Looking to protect your income for a shorter period while keeping within your budget? Find out how short term income cover works.
Short-term income protection is, as its name suggests, income protection insurance that provides a short-term benefit if you are unable to work due to accident, illness or unemployment. It simply has a reduced benefit period in place. The benefit period is the duration of time for which the policyholder is eligible to receive an ongoing payment while they are unable to work. Most providers offer benefit periods of:
- 2 years
- 5 years
- To retirement or age 70
STIP is designed to provide an affordable safety net or stop-gap solution for people who don’t have sufficient financial resources to be able to ride out a brief period of illness or injury. It’s particularly useful for those with essential outgoings that must be maintained at all costs, such as rent, mortgages and loans.
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find out more about short term income protection insurance
- Can I get cover for a short period if I am made redundant?
- Whats the benefit of short term income protection?
- How do income protection benefit periods actually work?
- How long does income protection through superannuation last for?
- How long will I have to wait before I am actually paid?
- Tips For Comparing Short Term Income Protection Policies
- Who might a short-term policy suit?
- How else can I save on income protection insurance?
Can I get cover for a short period if I am made redundant?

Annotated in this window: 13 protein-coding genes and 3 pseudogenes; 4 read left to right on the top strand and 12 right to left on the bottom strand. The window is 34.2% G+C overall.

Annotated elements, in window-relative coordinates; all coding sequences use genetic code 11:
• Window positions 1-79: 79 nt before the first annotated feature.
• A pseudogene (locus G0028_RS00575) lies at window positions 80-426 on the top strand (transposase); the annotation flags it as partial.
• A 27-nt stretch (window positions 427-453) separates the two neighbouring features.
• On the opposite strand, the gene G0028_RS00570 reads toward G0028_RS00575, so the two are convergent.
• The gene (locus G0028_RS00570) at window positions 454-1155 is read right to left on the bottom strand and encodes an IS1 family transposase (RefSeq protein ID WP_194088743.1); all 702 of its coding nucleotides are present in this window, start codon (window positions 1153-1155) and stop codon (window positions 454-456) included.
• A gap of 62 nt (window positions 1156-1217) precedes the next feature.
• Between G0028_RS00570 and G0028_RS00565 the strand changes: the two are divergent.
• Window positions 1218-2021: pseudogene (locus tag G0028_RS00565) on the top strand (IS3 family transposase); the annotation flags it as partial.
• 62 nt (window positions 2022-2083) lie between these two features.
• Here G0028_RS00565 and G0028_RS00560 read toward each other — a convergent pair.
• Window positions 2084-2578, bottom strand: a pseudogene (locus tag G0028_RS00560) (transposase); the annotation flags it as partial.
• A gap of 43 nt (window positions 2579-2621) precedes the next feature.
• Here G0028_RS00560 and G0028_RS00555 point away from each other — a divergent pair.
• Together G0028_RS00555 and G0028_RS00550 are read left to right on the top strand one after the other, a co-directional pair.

There are a number of general insurance companies that provide cover for short periods in the event you become unemployed involuntarily. As an example, the Virgin Money Involuntary Unemployment Benefit provides up to $3,000 per month for up to three months if you are made redundant. This feature can provide valuable financial support for a short period to cover immediate expenses while you look for work. However, it’s worth noting some of the conditions that must be met for a benefit to be paid:
- Must be employed for 6 months prior to becoming unemployed
- Unemployment must not be due to your performance
With a short term income protection insurance, you get to call the shots on:
- The waiting period. How long you must be off work before you can claim your benefit (typically 14, 30 or 90 days)
- The claim period. How long you’d like the policy to continue to pay you (typically for a maximum period of two years).
Most short term income protection insurance policies may also offer handy optional benefits that you can add to your policy, such as:
- Rehabilitation costs
- Homemaker Insurance
- Children’s insurance
- Final expenses insurance
What’s more, unlike other forms of personal risk insurance, short term income protection insurance policy premiums are tax deductible for most taxpayers. This easily makes a short term income protection insurance policy one of the best low-cost, high-value insurance covers out there and a definite top choice to protect yourself and your loved ones from any unexpected financial hardship that you may come across one day.
How do income protection benefit periods actually work?
The benefit period is the amount of time that you receive a monthly payment from your IP insurance (usually up to 75% of your normal income). Most insurers offer benefit periods of:
- 2 years
- 5 years
- To a specific age, such as 60 or 65 years
You will need to decide at the time of applying for your policy which benefit period you want and, more importantly, can afford to have. The shorter the benefit period, the cheaper your premiums will be.
Income protection is available for up to two years for cover that is funded through superannuation. Cover can remain in place until age 70, similar to cover held outside of superannuation.